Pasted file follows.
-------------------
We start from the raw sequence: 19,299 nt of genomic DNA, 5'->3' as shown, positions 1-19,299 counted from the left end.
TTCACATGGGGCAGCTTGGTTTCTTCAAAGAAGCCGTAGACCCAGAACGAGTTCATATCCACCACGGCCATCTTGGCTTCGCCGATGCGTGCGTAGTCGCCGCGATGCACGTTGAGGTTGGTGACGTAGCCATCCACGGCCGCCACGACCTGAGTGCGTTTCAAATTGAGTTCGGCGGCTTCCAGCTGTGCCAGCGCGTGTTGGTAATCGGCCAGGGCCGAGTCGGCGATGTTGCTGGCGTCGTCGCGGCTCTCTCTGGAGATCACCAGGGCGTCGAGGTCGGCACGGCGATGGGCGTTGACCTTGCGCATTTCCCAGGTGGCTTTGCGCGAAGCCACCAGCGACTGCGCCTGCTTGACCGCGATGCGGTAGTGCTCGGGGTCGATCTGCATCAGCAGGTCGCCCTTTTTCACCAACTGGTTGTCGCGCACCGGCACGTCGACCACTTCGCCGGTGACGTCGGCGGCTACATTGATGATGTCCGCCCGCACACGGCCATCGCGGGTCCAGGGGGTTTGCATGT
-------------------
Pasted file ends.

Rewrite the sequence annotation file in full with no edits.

We start from the raw sequence: 19,299 nt of genomic DNA, 5'->3' as shown, positions 1-19,299 counted from the left end.
TTCACATGGGGCAGCTTGGTTTCTTCAAAGAAGCCGTAGACCCAGAACGAGTTCATATCCACCACGGCCATCTTGGCTTCGCCGATGCGTGCGTAGTCGCCGCGATGCACGTTGAGGTTGGTGACGTAGCCATCCACGGCCGCCACGACCTGAGTGCGTTTCAAATTGAGTTCGGCGGCTTCCAGCTGTGCCAGCGCGTGTTGGTAATCGGCCAGGGCCGAGTCGGCGATGTTGCTGGCGTCGTCGCGGCTCTCTCTGGAGATCACCAGGGCGTCGAGGTCGGCACGGCGATGGGCGTTGACCTTGCGCATTTCCCAGGTGGCTTTGCGCGAAGCCACCAGCGACTGCGCCTGCTTGACCGCGATGCGGTAGTGCTCGGGGTCGATCTGCATCAGCAGGTCGCCCTTTTTCACCAACTGGTTGTCGCGCACCGGCACGTCGACCACTTCGCCGGTGACGTCGGCGGCTACATTGATGATGTCCGCCCGCACACGGCCATCGCGGGTCCAGGGGGTTTGCATGT